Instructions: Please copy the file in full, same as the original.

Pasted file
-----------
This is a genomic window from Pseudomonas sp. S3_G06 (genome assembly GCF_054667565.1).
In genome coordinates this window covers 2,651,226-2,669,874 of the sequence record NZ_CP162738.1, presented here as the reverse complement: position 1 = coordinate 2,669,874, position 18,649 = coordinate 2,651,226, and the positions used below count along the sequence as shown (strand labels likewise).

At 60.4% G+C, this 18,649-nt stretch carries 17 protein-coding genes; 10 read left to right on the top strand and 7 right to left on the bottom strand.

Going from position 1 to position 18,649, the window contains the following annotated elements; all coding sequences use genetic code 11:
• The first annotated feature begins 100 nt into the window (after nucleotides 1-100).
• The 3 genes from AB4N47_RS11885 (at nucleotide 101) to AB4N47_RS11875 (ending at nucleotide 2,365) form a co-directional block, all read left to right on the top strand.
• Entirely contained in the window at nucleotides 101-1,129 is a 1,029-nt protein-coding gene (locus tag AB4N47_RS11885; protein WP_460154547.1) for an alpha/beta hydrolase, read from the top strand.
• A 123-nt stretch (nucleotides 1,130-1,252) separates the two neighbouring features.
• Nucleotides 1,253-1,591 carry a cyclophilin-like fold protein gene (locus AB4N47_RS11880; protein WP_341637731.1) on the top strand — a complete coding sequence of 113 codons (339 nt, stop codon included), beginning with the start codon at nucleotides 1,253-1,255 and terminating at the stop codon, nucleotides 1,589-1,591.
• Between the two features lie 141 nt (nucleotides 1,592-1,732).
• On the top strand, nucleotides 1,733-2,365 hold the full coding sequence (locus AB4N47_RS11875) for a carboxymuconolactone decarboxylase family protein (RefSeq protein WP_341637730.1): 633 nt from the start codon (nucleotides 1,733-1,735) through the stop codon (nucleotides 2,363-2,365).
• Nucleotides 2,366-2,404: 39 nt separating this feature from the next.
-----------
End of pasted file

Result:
This is a genomic window from Pseudomonas sp. S3_G06 (genome assembly GCF_054667565.1).
In genome coordinates this window covers 2,651,226-2,669,874 of the sequence record NZ_CP162738.1, presented here as the reverse complement: position 1 = coordinate 2,669,874, position 18,649 = coordinate 2,651,226, and the positions used below count along the sequence as shown (strand labels likewise).

At 60.4% G+C, this 18,649-nt stretch carries 17 protein-coding genes; 10 read left to right on the top strand and 7 right to left on the bottom strand.

Going from position 1 to position 18,649, the window contains the following annotated elements; all coding sequences use genetic code 11:
• The first annotated feature begins 100 nt into the window (after nucleotides 1-100).
• The 3 genes from AB4N47_RS11885 (at nucleotide 101) to AB4N47_RS11875 (ending at nucleotide 2,365) form a co-directional block, all read left to right on the top strand.
• Entirely contained in the window at nucleotides 101-1,129 is a 1,029-nt protein-coding gene (locus tag AB4N47_RS11885; protein WP_460154547.1) for an alpha/beta hydrolase, read from the top strand.
• A 123-nt stretch (nucleotides 1,130-1,252) separates the two neighbouring features.
• Nucleotides 1,253-1,591 carry a cyclophilin-like fold protein gene (locus AB4N47_RS11880; protein WP_341637731.1) on the top strand — a complete coding sequence of 113 codons (339 nt, stop codon included), beginning with the start codon at nucleotides 1,253-1,255 and terminating at the stop codon, nucleotides 1,589-1,591.
• Between the two features lie 141 nt (nucleotides 1,592-1,732).
• On the top strand, nucleotides 1,733-2,365 hold the full coding sequence (locus AB4N47_RS11875) for a carboxymuconolactone decarboxylase family protein (RefSeq protein WP_341637730.1): 633 nt from the start codon (nucleotides 1,733-1,735) through the stop codon (nucleotides 2,363-2,365).
• Nucleotides 2,366-2,404: 39 nt separating this feature from the next.